exacerbated the panic. I reminded her of the “1-2-3 STOP” safety rule

while encouraging her to breath through the sensations and fear. Liz

reported feelings of sadness, grief, not being good enough, and fears that

she would not be accepted. She was encouraged to breathe and stay with

the process for release. Liz stopped resisting the experience, continued to

breathe and stayed with the sensations and feelings. She eventually felt a

shift in her body, thoughts, and emotions. Liz reported feeling inexplicable

sensations and movement in her body accompanied with a feeling of hope

and well-being. She reported being held by both her mother and father and

the room being filled with bright light. Liz began to sob as she described

the compassion, warmth, and love from her parents. We continued the

healing part of the session and anchored the experience.

Liz had several more Heart-Centered Hypnotherapy sessions and

continued to integrate the connections and the healing. Liz reported a more

loving and relaxed relationship with her parents and a new capacity to

communicate more openly. The maladaptive symptoms were extinguished

as evidenced in subsequent swim meets without the anxiety, obsessions, or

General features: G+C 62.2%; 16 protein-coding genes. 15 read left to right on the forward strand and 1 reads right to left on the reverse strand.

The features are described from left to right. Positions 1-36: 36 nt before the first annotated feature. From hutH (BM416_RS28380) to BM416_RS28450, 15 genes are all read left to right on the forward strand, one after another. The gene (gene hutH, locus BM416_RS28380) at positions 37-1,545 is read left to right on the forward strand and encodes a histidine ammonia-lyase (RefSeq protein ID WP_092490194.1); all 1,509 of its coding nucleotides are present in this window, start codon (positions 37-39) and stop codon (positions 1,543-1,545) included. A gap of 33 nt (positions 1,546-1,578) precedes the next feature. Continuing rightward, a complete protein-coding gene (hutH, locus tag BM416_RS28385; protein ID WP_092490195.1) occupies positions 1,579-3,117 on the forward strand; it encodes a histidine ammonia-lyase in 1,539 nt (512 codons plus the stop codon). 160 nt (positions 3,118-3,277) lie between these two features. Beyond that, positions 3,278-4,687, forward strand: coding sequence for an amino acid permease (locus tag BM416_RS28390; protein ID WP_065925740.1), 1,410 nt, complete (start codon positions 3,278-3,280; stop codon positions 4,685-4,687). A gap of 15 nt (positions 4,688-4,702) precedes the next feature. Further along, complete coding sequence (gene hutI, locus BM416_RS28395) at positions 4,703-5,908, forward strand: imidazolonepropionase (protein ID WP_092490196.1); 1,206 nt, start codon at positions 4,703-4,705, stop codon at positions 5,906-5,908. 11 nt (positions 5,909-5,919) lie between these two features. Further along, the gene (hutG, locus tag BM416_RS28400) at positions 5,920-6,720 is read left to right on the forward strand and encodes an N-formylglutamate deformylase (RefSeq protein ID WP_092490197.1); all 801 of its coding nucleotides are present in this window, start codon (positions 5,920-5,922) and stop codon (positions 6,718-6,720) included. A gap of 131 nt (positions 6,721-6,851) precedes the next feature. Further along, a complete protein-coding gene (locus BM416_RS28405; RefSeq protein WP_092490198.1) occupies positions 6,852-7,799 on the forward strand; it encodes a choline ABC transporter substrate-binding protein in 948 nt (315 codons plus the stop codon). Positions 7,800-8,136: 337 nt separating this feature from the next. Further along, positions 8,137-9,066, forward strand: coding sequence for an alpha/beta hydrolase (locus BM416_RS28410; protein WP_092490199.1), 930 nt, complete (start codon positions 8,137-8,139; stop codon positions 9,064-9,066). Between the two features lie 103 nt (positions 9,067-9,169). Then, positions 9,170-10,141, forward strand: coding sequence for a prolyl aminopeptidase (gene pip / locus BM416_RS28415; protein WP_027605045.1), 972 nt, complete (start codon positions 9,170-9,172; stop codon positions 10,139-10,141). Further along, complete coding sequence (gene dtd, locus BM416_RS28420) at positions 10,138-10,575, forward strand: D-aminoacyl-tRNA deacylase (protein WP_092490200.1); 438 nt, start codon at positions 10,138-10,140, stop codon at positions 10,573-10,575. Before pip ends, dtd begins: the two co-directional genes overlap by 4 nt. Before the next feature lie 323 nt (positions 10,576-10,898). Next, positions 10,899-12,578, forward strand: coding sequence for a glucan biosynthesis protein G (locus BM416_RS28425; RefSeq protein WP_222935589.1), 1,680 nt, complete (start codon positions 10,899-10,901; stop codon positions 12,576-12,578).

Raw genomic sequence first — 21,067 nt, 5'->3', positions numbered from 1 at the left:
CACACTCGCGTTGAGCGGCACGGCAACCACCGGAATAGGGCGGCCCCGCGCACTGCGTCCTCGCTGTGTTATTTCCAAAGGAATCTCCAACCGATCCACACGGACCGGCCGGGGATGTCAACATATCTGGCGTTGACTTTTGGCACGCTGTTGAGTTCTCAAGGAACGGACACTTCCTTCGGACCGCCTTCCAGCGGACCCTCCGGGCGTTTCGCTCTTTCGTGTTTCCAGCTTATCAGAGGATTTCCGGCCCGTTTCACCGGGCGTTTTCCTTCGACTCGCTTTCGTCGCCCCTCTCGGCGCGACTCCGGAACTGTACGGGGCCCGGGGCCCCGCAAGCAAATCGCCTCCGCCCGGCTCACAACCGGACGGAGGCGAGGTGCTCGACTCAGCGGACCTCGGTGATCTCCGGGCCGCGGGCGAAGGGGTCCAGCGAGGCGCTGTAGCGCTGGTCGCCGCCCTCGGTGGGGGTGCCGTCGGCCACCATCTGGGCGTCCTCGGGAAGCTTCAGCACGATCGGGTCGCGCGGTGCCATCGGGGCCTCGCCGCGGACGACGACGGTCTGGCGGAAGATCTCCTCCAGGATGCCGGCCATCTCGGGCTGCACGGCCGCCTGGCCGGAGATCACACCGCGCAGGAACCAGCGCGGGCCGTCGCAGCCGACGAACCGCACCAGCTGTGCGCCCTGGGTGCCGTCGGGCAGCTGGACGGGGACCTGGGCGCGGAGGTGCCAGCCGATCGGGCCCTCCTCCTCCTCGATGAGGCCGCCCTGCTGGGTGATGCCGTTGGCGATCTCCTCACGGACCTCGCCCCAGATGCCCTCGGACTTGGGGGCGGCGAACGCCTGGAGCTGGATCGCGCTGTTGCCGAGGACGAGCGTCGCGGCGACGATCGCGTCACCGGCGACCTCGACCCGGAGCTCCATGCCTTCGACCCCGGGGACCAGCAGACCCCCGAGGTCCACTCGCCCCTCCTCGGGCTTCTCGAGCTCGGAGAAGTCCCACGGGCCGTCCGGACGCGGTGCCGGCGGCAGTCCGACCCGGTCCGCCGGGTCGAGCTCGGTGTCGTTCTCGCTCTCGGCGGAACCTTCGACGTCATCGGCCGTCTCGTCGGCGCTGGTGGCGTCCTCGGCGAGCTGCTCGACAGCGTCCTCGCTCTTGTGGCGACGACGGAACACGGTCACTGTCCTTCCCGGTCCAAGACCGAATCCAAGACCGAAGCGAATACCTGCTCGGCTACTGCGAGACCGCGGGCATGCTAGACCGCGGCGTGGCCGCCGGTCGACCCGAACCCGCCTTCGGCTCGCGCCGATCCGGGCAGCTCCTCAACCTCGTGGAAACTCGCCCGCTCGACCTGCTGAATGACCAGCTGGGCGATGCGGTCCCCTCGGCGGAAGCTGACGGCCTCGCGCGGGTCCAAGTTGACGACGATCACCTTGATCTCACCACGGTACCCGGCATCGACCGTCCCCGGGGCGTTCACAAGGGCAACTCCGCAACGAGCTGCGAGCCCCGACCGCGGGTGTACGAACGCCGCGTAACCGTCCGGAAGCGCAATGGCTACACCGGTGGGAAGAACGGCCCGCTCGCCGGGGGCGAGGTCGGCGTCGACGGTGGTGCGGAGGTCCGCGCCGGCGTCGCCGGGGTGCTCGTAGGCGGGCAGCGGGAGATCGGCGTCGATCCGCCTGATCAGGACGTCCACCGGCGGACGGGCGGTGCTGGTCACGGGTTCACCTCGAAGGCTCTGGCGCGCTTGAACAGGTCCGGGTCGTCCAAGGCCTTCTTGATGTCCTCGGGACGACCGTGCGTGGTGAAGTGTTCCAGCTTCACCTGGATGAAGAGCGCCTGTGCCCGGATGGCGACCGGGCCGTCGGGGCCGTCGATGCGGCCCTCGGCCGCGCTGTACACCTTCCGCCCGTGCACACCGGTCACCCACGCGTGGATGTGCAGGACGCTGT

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compulsions. Liz’s swim times have continued to improve since the

sessions, as well as her relationship with her parents and coach.

Discussion

Hypnosis is a common modality for performance enhancement and as

a research tool when investigating mechanisms underlying physical

performance of athletes. Cognitive and behavioral techniques have been

the treatment of choice for athletes and have proven to be empirically

sound. Hypnotherapy, on the other hand, is often the last resort in treating

athletes. The value of HCH is the speed and depth at which

psychotherapeutic goals can be achieved. HCH can accelerate the

conversion of insight into action and bring about more rapid relief of

disabling symptoms. In the cases presented, the maladaptive symptoms

could not initially be alleviated by traditional cognitive-behavioral

techniques and time was a mediating variable. Furthermore, there were

indications that the symptoms of the current dilemmas had roots earlier in

the athlete’s life. The HCH modality gets to the source and helps to

uncover negative symptom patterns that have become difficult to see

because of life’s stresses and strains. The recovering of significant

experiences facilitated the clients’ (i.e., athletes’) understanding of their

current attitudes and behavior and allowed for modification, clarity, and

healing. In both cases, the athletes achieved a reconstructive understanding

on the emotional, cognitive, behavioral, physical, and spiritual level. The

process of HCH allowed for restorative acts by the clients which resonated

in both their personal and athletic lives.